US3918139 *Jul 10, 1974Nov 11, 1975United Technologies CorpMCrAlY type coating alloy
US3976436 *Feb 13, 1975Aug 24, 1976General Electric CompanyMetal of improved environmental resistance
US3996021 *Oct 9, 1975Dec 7, 1976General Electric CompanyMetallic coated article with improved resistance to high temperature environmental conditions
US3998603 *Mar 27, 1975Dec 21, 1976General Electric CompanyProtective coatings for superalloys
US4005989 *Jan 13, 1976Feb 1, 1977United Technologies CorporationCoated superalloy article
Referenced by
Citing PatentFiling datePublication dateApplicantTitle
US4305998 *Feb 4, 1980Dec 15, 1981The United States Of America As Represented By The Secretary Of The NavyProtective coating
US4346137 *Dec 19, 1979Aug 24, 1982United Technologies CorporationHigh temperature fatigue oxidation resistant coating on superalloy substrate
US4399199 *Oct 5, 1981Aug 16, 1983Johnson, Matthey & Co., LimitedProtective layer
US4477538 *Feb 17, 1981Oct 16, 1984The United States Of America As Represented By The Secretary Of The NavyPlatinum underlayers and overlayers for coatings
US4485151 *Aug 16, 1983Nov 27, 1984The United States Of America As Represented By The Administrator Of The National Aeronautics And Space AdministrationThermal barrier coating system
US4656099 *Sep 6, 1983Apr 7, 1987Sievers George KCorrosion, erosion and wear resistant alloy structures and method therefor
US4668583 *Nov 13, 1984May 26, 1987Hi-Shear CorporationRefractory coating
US4904546 *Apr 3, 1989Feb 27, 1990General Electric CompanyMaterial system for high temperature jet engine operation
US4910092 *Dec 3, 1987Mar 20, 1990United Technologies CorporationYttrium enriched aluminide coating for superalloys
US4933239 *Mar 6, 1989Jun 12, 1990United Technologies CorporationAluminide coating for superalloys
US5130080 *Apr 2, 1990Jul 14, 1992General Electric CompanyMethod of providing extended life expectancy for components of boiling water reactors
US5130081 *Apr 2, 1990Jul 14, 1992General Electric CompanyOperation life of on-life boiling water reactors
US5135709 *May 13, 1991Aug 4, 1992General Electric CompanyMethod for reducing corrosion of components exposed to high-temperature water
US5164152 *Aug 2, 1991Nov 17, 1992General Electric CompanyMethod for reducing flow assisted corrosion of carbon steel components
US5476723 *Jun 28, 1994Dec 19, 1995Societe Nationale D'etude Et De Construction De Motors D'aviation "S.N.E.C.M.A."Coated superalloy component
US5499905 *Mar 20, 1995Mar 19, 1996Siemens AktiengesellschaftMetallic component of a gas turbine installation having protective coatings
US5500252 *May 10, 1995Mar 19, 1996Rolls-Royce PlcHigh temperature corrosion resistant composite coatings
US5507623 *Apr 4, 1994Apr 16, 1996Hitachi, Ltd.Alloy-coated gas turbine blade and manufacturing method thereof
US5645893 *Dec 8, 1995Jul 8, 1997Rolls-Royce PlcThermal barrier coating for a superalloy article and method of application
US5667663 *Dec 19, 1995Sep 16, 1997Chromalloy United Kingdom LimitedMethod of applying a thermal barrier coating to a superalloy article and a thermal barrier coating
US5763107 *Mar 17, 1997Jun 9, 1998Rolls-Royce PlcThermal barrier coating for a superalloy article
US5817371 *Nov 21, 1997Oct 6, 1998General Electric CompanyThermal barrier coating system having an air plasma sprayed bond coat incorporating a metal diffusion, and method therefor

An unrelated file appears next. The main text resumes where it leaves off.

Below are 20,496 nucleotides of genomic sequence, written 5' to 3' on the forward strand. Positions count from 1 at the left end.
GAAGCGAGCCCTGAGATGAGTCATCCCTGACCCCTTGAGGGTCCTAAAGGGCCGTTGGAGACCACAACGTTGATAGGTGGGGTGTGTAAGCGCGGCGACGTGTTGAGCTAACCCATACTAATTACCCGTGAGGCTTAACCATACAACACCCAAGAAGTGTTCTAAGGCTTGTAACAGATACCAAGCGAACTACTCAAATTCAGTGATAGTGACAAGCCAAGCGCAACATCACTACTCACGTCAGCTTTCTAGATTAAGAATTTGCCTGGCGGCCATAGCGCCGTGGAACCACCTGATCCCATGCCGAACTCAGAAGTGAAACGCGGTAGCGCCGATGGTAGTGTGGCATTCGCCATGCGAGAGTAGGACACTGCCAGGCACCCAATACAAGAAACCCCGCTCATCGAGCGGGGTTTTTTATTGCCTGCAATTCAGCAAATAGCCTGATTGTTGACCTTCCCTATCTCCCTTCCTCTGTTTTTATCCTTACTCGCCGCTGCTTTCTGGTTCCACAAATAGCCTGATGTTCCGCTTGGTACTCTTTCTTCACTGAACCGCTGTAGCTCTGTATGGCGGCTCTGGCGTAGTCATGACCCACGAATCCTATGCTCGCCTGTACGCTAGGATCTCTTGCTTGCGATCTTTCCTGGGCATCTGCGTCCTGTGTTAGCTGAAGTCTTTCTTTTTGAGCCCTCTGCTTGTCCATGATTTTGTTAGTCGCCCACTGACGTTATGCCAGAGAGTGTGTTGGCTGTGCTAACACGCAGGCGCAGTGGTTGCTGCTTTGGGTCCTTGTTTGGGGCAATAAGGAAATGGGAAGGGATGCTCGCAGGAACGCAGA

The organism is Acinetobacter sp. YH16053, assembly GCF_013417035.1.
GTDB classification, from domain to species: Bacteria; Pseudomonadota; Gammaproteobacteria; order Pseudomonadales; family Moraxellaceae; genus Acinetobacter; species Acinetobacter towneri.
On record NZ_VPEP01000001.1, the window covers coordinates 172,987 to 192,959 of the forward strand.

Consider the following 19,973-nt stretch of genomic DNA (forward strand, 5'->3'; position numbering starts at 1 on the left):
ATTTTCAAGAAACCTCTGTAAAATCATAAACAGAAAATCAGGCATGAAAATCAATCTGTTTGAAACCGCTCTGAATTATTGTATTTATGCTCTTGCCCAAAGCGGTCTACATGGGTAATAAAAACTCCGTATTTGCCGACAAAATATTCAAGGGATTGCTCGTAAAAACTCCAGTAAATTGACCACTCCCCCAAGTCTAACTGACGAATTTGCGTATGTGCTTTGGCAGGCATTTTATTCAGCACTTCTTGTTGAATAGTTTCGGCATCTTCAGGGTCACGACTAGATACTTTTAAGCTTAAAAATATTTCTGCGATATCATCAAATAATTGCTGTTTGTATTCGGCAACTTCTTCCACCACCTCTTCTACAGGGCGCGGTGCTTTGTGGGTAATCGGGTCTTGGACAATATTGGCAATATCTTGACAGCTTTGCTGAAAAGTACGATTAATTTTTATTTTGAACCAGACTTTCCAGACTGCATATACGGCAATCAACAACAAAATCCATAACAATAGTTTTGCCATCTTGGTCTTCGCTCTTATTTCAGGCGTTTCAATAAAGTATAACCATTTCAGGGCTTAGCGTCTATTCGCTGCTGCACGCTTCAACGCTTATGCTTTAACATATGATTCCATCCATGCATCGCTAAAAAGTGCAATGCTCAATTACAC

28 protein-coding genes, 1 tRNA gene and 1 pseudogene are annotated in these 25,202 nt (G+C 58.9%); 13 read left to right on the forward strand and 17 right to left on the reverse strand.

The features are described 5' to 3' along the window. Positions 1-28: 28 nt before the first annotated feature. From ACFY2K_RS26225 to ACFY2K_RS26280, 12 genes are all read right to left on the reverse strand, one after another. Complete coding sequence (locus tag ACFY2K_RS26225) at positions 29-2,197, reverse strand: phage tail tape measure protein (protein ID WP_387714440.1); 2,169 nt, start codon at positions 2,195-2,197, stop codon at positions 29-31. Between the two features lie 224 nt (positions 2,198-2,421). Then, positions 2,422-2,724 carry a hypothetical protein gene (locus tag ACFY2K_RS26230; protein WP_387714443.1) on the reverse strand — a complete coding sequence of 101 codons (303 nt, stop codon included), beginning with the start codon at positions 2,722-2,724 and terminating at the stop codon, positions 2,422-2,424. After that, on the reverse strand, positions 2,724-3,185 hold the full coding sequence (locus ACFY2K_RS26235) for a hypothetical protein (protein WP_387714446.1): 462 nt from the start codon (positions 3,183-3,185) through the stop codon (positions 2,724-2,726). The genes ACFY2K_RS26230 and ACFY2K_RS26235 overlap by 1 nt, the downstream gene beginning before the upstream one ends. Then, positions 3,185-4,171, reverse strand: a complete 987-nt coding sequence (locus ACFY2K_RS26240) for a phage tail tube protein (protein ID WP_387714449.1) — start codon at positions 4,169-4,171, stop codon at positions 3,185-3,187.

US5837385 *Mar 31, 1997Nov 17, 1998General Electric CompanyEnvironmental coating for nickel aluminide components and a method therefor
US5843585 *Feb 27, 1997Dec 1, 1998Societe Nationale D'etude Et De Construction De Moteurs D'aviation "Snecma"Thermal barrier coating with improved sub-layer and parts coated with said thermal barrier
US5897966 *Feb 26, 1996Apr 27, 1999General Electric CompanyHigh temperature alloy article with a discrete protective coating and method for making
US5981091 *Apr 22, 1997Nov 9, 1999Rolls-Royce PlcArticle including thermal barrier coated superalloy substrate
US6020075 *Sep 2, 1998Feb 1, 2000General Electric CompanyThermal barrier coating system
US6183888 *Dec 11, 1997Feb 6, 2001Societe Nationale d'Etude et de Construction de Moteurs d'Aviation “SNECMA”Process for producing a coating for providing superalloys with highly efficient protection against high-temperature corrosion, a protective coating formed by the process, and articles protected by the coating
US6207297 *Sep 29, 1999Mar 27, 2001Siemens Westinghouse Power CorporationBarrier layer for a MCrAlY basecoat superalloy combination
US6444060Dec 22, 1999Sep 3, 2002General Electric CompanyEnhancement of an unused protective coating
US6458473Jan 21, 1997Oct 1, 2002General Electric CompanyDiffusion aluminide bond coat for a thermal barrier coating system and method therefor
US6487265 *Jul 6, 2000Nov 26, 2002Hitachi, Ltd.Treatment method of nuclear reactor internal component
US6838190 *Dec 20, 2001Jan 4, 2005General Electric CompanyArticle with intermediate layer and protective layer, and its fabrication
US7229701Aug 26, 2004Jun 12, 2007Honeywell International, Inc.Chromium and active elements modified platinum aluminide coatings
US7273662 *May 16, 2003Sep 25, 2007Iowa State University Research Foundation, Inc.High-temperature coatings with Pt metal modified γ-Ni+γ′-Ni3Al alloy compositions
US7531217Dec 15, 2004May 12, 2009Iowa State University Research Foundation, Inc.Methods for making high-temperature coatings having Pt metal modified γ-Ni +γ′-Ni3Al alloy compositions and a reactive element
US7547478Dec 13, 2002Jun 16, 2009General Electric CompanyArticle including a substrate with a metallic coating and a protective coating thereon, and its preparation and use in component restoration
US8334056Sep 2, 2011Dec 18, 2012Iowa State University Research Foundation, Inc.High-temperature coatings with Pt metal modified γ-Ni + γ′-Ni3Al alloy compositions
US8367160Nov 5, 2010Feb 5, 2013United Technologies CorporationCoating method for reactive metal
US8778164Dec 16, 2010Jul 15, 2014Honeywell International Inc.Methods for producing a high temperature oxidation resistant coating on superalloy substrates and the coated superalloy substrates thereby produced